12. Cioran’s ideas more closely resemble self-help therapies for the chronically depressed than an objective description of the world. His pessimism, similar to the pessimism of Beckett, Houellebecq, and others, is a virus circulating through the bloodstream of European thought. But it doesn’t threaten to be its ruination. The infinite stream of naked, joyful bodies of young people is the eternal answer to gloomy old men.
  13. The lack of sexual subject matter in Emile Cioran books remains a mystery. Did he derive joy from it? Is there any connection between his pessimism and lack of sexual satisfaction or no correlation at all?
Emil Cioran - Tears and Saints
Tears and Saints
Emil Cioran - Notebooks
Emil Cioran - On The Heights of Despair
On The Heights of Despair
Emil Cioran - History and Utopia
History and Utopia
Emil Cioran - The New Gods
The New Gods

Emil Cioran - quotes & fragments

Criticism is a misconception: we must read not to understand others but to understand ourselves.

We feel safer with a madman who talks than with one who cannot open his mouth.

One does not inhabit a country; one inhabits a language. That is our country, our fatherland – and no other.

Write books only if you are going to say in them the things you would never dare confide to anyone.

No one can enjoy freedom without trembling.

The limit of every pain is an even greater pain.

Tyranny destroys or strengthens the individual; freedom enervates him, until he becomes no more than a puppet. Man has more chances of saving himself by hell than by paradise.

Great persecutors are recruited among martyrs whose heads haven’t been cut off.

The fact that life has no meaning is a reason to live – moreover, the only one.

You are done for – a living dead man – not when you stop loving but stop hating. Hatred preserves: in it, in its chemistry, resides the “mystery of life.”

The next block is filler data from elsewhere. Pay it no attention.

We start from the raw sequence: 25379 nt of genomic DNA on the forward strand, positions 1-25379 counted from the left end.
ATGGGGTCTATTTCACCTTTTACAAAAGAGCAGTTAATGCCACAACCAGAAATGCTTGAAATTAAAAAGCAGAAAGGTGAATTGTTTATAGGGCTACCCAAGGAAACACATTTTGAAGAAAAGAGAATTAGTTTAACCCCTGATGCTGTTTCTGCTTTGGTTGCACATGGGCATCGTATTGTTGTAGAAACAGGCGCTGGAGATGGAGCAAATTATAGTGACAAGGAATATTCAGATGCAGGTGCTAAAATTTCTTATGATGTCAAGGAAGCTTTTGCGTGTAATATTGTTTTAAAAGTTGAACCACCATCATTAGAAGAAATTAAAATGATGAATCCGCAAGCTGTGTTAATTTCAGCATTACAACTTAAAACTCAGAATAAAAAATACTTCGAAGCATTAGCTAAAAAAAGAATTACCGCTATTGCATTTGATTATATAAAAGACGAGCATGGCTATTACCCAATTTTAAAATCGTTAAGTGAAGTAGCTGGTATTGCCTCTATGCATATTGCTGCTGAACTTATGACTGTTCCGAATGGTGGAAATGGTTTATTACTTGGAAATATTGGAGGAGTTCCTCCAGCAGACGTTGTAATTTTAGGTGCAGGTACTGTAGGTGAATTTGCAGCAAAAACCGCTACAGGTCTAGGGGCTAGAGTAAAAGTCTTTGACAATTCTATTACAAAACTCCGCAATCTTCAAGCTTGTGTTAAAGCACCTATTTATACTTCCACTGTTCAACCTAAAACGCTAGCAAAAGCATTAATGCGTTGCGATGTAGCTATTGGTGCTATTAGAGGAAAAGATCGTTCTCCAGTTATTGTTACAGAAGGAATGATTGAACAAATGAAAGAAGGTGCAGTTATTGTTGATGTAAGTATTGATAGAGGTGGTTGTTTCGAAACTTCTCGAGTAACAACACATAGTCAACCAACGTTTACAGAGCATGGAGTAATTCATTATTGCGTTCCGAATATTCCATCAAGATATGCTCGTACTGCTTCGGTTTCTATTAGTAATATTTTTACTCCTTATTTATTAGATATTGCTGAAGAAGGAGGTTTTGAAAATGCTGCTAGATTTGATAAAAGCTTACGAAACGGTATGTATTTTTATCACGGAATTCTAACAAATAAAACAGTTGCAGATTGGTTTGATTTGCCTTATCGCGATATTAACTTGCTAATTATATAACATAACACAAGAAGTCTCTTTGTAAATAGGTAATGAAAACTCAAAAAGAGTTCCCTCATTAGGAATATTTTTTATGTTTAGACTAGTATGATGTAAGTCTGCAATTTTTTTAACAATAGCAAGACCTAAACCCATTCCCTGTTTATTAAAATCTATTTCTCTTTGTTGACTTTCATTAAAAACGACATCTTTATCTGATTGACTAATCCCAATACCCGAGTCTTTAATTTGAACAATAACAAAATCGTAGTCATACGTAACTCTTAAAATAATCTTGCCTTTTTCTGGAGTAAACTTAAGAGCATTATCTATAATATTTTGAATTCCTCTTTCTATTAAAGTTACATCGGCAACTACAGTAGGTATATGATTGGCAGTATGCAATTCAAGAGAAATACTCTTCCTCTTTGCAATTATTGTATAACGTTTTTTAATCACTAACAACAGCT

The ideally lucid, hence ideally normal, man should have no recourse beyond the nothing that is in him.

Is it such a great evil not to know how to read and write? In all frankness, I cannot think so. Indeed I will go further and say for certain that when the last illiterate has disappeared from the planet, we may dress in mourning for mankind.

Once you see that everything is unreal, you can’t see why you should bother to prove it.

It is written in the Zohar: “When man appeared thereupon appeared the flowers.” I suspect they were there long before him, and that his advent plunged them all into a stupefaction from which they have not yet recovered.

Philosophers write for professors; thinkers for writers.

Cioran on Christians

Imbued with their fits of conscience, the Christians, gratified that another should have suffered for them, loll in the shadow of Calvary. If they sometimes busy themselves retracing its stages, what advantage they manage to derive from doing so! With the look of profiteers, they bloom in church and, when they leave, scarcely dissimulate that smile produced by a certitude gained without fatigue. Grace and a suspect one which spares them from making any effort. Carnival “redeemed”, braggarts of redemption, sensualists caressed by humility, sin, and hellfire; if they torment their conscience, it is to procure themselves sensations. They procure others by tormenting yours. Once they detect scruple, division or the obsessive presence of a sin or a transgression, they will never let you go, but oblige you to exhibit your agony or advertise your guilt, while they watch like Sadists the spectacle of your confusion. Weep if you can: that is what they are waiting for, impatient to get drunk on your tears, to wallow, charitable and grim, in your humiliations, to feast on your grief. These men of conviction are so greedy for suspect sensations that they seek them everywhere, and when they no longer find any in the world outside, rush upon themselves. Far from being haunted by the truth, the Christian marvels at his “inner conflicts”, at his vices and his virtues, at their power of intoxication, gloats over the Cross and, an Epicurean of the horrible, associates pleasure with sentiments which generally involve nothing of the kind: has he not invented the orgasm of repentance?